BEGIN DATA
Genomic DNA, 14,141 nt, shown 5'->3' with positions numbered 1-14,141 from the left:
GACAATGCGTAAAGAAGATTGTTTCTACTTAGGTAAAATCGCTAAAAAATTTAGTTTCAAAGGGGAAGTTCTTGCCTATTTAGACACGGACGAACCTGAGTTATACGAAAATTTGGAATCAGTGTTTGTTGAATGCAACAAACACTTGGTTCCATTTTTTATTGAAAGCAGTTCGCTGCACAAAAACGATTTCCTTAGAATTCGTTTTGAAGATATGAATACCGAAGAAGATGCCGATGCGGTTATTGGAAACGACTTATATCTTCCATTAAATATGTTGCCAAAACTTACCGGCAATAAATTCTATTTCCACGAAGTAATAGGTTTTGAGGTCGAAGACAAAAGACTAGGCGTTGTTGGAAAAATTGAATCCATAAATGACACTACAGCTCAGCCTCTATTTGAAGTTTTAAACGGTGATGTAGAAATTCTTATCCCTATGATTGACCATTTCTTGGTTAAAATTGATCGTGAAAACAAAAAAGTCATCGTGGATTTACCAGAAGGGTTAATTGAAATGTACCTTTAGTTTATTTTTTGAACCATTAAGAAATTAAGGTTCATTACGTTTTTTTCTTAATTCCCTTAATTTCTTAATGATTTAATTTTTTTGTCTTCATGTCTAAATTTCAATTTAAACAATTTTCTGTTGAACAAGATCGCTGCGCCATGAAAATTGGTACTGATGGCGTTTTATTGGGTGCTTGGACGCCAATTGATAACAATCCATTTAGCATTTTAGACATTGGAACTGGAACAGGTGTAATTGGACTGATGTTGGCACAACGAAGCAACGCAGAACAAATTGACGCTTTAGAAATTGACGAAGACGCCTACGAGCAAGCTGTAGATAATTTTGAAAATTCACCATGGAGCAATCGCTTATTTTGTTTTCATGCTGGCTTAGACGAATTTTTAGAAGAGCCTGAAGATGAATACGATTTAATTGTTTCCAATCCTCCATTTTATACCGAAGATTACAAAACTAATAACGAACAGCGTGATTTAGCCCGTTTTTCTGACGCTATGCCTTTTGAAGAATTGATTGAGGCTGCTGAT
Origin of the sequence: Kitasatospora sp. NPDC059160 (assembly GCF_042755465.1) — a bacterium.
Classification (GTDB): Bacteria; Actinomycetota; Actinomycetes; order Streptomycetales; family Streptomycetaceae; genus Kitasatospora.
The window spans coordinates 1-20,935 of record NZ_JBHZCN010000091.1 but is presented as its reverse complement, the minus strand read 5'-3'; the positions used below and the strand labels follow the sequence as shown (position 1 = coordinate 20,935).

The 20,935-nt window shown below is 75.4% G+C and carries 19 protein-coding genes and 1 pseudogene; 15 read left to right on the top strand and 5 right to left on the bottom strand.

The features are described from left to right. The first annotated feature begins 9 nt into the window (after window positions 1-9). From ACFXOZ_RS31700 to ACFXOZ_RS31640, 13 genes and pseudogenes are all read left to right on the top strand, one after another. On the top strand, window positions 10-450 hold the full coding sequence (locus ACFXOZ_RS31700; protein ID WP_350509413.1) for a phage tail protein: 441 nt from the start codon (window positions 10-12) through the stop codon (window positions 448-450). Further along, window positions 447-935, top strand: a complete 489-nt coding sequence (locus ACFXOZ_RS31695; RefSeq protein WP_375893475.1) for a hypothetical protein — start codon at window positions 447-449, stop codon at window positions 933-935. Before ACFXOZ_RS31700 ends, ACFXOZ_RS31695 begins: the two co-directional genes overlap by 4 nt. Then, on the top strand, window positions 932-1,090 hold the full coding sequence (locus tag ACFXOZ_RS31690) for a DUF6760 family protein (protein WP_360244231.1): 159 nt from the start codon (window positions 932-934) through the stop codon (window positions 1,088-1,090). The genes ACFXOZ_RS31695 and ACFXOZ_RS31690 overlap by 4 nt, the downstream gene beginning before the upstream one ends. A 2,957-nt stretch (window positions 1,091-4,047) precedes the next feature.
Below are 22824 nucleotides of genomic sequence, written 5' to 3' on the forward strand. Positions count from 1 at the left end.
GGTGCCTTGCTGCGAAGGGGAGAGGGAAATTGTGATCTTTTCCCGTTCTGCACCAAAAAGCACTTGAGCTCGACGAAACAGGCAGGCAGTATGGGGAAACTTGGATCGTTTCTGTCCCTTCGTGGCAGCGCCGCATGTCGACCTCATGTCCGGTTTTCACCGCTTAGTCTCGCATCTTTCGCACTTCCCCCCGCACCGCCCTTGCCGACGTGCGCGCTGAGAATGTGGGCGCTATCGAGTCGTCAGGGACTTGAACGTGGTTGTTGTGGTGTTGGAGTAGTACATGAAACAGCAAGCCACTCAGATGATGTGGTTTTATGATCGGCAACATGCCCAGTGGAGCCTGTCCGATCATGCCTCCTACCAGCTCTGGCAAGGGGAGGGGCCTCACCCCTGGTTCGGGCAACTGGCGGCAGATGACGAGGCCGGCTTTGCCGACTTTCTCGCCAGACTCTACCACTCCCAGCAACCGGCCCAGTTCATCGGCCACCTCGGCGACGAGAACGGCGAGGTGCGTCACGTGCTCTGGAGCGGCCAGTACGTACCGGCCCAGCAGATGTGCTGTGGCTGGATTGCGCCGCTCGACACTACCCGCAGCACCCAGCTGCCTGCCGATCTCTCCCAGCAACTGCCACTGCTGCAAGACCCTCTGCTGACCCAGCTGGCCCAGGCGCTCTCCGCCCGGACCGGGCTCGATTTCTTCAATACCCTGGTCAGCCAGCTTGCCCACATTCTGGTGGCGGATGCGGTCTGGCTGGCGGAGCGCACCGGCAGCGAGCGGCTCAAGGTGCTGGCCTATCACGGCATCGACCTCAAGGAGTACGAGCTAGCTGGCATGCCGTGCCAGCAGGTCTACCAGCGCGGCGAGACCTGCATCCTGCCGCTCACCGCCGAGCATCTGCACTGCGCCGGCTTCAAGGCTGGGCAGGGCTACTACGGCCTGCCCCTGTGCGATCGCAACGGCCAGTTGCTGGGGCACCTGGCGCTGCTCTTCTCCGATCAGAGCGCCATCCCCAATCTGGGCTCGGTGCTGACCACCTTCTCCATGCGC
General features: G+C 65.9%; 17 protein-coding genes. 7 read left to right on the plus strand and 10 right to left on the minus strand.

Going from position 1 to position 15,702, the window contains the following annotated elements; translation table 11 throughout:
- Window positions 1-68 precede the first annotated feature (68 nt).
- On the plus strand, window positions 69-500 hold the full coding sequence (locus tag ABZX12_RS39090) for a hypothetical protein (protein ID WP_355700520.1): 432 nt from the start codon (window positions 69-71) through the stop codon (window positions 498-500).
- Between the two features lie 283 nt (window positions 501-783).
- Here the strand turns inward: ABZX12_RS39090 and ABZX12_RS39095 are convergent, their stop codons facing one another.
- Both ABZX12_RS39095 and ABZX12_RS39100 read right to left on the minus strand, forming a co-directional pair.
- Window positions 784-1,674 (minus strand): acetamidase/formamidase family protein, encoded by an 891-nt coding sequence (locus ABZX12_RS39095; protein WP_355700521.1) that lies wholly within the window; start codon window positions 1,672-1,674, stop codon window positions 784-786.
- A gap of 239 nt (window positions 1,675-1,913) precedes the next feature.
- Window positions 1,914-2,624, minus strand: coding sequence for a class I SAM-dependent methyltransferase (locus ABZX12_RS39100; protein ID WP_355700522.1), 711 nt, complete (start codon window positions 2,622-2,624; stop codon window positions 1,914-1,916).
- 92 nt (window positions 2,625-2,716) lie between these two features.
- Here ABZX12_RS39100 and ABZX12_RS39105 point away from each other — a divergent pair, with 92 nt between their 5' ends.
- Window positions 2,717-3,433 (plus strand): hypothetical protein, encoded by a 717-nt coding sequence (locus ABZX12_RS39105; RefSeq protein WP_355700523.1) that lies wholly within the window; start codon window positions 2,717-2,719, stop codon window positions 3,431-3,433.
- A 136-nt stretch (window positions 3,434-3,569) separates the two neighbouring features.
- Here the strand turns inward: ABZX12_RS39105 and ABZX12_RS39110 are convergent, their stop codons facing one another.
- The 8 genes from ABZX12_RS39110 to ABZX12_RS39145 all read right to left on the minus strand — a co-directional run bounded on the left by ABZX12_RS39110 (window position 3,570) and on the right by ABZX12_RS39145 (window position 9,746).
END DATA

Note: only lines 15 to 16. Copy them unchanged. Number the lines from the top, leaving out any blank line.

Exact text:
- Here the strand turns inward: ABZX12_RS39090 and ABZX12_RS39095 are convergent, their stop codons facing one another.
- Both ABZX12_RS39095 and ABZX12_RS39100 read right to left on the minus strand, forming a co-directional pair.